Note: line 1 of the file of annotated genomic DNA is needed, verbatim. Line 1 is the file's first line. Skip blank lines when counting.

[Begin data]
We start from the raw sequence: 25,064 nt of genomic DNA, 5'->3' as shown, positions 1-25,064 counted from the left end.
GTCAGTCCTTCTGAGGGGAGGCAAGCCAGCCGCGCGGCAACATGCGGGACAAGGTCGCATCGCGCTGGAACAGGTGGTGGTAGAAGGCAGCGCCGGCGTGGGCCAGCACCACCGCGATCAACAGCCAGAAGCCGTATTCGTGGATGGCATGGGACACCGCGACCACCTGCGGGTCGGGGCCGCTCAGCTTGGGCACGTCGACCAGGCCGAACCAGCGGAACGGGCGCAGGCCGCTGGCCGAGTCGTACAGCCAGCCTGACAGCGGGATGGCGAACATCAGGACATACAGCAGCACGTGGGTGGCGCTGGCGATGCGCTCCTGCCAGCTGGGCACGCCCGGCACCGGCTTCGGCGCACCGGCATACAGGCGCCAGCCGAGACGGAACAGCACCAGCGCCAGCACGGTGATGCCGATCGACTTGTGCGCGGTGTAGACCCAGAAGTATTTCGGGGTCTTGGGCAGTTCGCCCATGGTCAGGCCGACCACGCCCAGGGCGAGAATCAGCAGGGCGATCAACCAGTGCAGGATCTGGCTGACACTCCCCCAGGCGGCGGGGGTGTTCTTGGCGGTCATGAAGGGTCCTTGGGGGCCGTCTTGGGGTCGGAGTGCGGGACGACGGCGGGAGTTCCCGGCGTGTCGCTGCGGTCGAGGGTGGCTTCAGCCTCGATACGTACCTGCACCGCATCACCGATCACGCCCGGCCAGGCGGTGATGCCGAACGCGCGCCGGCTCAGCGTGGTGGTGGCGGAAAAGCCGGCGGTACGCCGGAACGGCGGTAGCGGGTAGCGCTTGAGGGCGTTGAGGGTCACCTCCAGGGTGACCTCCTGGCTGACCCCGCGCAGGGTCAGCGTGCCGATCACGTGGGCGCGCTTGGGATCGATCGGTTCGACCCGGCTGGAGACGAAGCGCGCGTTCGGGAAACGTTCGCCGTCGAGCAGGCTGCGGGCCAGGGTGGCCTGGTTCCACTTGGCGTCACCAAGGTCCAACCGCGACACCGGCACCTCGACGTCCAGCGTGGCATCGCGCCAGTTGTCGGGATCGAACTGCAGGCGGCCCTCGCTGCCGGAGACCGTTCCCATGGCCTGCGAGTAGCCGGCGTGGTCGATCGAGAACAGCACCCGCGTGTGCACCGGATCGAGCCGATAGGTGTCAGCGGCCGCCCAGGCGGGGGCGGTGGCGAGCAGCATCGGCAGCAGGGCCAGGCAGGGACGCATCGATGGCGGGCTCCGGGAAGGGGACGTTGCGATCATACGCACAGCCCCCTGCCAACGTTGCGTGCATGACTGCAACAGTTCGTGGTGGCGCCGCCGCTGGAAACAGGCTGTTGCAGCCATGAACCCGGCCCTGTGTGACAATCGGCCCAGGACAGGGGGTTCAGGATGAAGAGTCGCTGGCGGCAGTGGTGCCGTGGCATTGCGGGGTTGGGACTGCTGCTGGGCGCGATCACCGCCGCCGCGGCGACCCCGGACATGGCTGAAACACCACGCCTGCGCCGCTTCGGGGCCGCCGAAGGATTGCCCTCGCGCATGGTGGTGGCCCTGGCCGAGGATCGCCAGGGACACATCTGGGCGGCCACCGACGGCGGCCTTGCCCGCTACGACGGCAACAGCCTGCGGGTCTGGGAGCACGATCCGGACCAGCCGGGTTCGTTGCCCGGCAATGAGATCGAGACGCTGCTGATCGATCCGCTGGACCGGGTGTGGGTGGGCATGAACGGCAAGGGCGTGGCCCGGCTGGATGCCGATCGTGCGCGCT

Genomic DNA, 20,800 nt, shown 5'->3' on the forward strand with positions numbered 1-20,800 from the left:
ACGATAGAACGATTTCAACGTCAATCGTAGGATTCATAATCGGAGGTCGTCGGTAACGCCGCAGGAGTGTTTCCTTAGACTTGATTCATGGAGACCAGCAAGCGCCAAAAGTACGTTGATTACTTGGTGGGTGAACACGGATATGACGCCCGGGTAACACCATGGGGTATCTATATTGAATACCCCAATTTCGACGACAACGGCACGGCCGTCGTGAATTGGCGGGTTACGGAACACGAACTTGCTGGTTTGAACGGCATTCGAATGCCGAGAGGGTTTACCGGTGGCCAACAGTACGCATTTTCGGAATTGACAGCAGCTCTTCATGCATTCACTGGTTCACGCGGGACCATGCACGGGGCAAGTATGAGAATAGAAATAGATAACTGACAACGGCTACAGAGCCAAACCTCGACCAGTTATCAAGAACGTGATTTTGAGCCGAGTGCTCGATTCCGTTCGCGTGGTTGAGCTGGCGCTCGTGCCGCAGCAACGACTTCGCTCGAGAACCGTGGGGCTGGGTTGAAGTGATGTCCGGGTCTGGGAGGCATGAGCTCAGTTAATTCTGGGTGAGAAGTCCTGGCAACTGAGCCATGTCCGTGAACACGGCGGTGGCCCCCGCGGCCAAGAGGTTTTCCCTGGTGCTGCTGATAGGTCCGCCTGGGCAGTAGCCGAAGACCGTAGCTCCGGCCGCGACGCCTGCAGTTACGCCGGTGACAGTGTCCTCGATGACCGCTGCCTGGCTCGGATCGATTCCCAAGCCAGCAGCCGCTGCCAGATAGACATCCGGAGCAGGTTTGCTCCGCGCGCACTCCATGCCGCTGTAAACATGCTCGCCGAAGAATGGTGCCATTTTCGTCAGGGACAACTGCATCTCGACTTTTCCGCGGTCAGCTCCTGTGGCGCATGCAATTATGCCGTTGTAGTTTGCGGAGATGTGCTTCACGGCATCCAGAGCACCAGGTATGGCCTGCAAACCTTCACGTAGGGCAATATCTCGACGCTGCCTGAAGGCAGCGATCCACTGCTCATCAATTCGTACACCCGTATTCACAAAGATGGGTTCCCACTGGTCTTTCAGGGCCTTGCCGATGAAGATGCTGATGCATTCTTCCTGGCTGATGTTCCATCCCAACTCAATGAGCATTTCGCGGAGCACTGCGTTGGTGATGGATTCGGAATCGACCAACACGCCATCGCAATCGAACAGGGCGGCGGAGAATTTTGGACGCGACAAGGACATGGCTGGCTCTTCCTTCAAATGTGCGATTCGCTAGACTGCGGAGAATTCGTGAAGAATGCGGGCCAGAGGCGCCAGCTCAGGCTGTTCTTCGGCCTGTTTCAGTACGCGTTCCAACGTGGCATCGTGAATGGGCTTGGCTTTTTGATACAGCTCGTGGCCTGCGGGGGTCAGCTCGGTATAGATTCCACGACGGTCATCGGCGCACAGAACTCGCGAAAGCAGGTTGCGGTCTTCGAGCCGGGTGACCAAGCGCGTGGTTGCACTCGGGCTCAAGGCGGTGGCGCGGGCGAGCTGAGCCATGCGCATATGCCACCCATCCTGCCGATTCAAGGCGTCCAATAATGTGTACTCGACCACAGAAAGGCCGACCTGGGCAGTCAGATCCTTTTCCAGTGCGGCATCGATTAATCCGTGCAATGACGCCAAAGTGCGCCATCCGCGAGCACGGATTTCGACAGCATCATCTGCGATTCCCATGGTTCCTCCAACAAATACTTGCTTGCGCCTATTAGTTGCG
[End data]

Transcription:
We start from the raw sequence: 25,064 nt of genomic DNA, 5'->3' as shown, positions 1-25,064 counted from the left end.